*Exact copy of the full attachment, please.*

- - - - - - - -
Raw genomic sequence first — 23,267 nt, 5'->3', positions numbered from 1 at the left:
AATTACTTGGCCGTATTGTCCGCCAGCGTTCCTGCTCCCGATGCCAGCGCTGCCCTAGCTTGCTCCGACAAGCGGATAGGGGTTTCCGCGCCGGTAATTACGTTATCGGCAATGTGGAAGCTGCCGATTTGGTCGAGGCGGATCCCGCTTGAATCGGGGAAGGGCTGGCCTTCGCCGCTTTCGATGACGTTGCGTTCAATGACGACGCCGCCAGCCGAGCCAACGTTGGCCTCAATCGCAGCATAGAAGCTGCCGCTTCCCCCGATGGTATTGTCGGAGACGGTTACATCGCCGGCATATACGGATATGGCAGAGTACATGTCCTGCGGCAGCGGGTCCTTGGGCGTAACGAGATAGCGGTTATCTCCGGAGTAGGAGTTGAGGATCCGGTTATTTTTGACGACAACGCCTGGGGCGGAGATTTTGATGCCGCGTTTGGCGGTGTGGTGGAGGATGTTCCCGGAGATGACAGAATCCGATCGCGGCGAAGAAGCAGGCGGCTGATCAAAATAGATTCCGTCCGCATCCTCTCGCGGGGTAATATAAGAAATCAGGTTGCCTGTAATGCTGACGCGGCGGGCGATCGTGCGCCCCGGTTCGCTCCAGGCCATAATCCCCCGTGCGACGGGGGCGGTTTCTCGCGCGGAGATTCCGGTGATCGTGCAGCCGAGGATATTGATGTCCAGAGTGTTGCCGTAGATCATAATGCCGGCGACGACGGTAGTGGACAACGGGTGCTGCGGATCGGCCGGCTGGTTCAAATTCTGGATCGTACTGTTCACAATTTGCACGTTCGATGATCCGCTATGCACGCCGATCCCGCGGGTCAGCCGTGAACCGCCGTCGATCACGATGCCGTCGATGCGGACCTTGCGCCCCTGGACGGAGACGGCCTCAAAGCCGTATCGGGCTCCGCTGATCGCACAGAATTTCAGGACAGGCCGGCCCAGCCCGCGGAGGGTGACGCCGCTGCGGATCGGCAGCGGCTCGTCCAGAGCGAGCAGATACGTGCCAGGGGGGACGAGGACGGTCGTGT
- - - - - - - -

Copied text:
Raw genomic sequence first — 23,267 nt, 5'->3', positions numbered from 1 at the left:
AATTACTTGGCCGTATTGTCCGCCAGCGTTCCTGCTCCCGATGCCAGCGCTGCCCTAGCTTGCTCCGACAAGCGGATAGGGGTTTCCGCGCCGGTAATTACGTTATCGGCAATGTGGAAGCTGCCGATTTGGTCGAGGCGGATCCCGCTTGAATCGGGGAAGGGCTGGCCTTCGCCGCTTTCGATGACGTTGCGTTCAATGACGACGCCGCCAGCCGAGCCAACGTTGGCCTCAATCGCAGCATAGAAGCTGCCGCTTCCCCCGATGGTATTGTCGGAGACGGTTACATCGCCGGCATATACGGATATGGCAGAGTACATGTCCTGCGGCAGCGGGTCCTTGGGCGTAACGAGATAGCGGTTATCTCCGGAGTAGGAGTTGAGGATCCGGTTATTTTTGACGACAACGCCTGGGGCGGAGATTTTGATGCCGCGTTTGGCGGTGTGGTGGAGGATGTTCCCGGAGATGACAGAATCCGATCGCGGCGAAGAAGCAGGCGGCTGATCAAAATAGATTCCGTCCGCATCCTCTCGCGGGGTAATATAAGAAATCAGGTTGCCTGTAATGCTGACGCGGCGGGCGATCGTGCGCCCCGGTTCGCTCCAGGCCATAATCCCCCGTGCGACGGGGGCGGTTTCTCGCGCGGAGATTCCGGTGATCGTGCAGCCGAGGATATTGATGTCCAGAGTGTTGCCGTAGATCATAATGCCGGCGACGACGGTAGTGGACAACGGGTGCTGCGGATCGGCCGGCTGGTTCAAATTCTGGATCGTACTGTTCACAATTTGCACGTTCGATGATCCGCTATGCACGCCGATCCCGCGGGTCAGCCGTGAACCGCCGTCGATCACGATGCCGTCGATGCGGACCTTGCGCCCCTGGACGGAGACGGCCTCAAAGCCGTATCGGGCTCCGCTGATCGCACAGAATTTCAGGACAGGCCGGCCCAGCCCGCGGAGGGTGACGCCGCTGCGGATCGGCAGCGGCTCGTCCAGAGCGAGCAGATACGTGCCAGGGGGGACGAGGACGGTCGTGT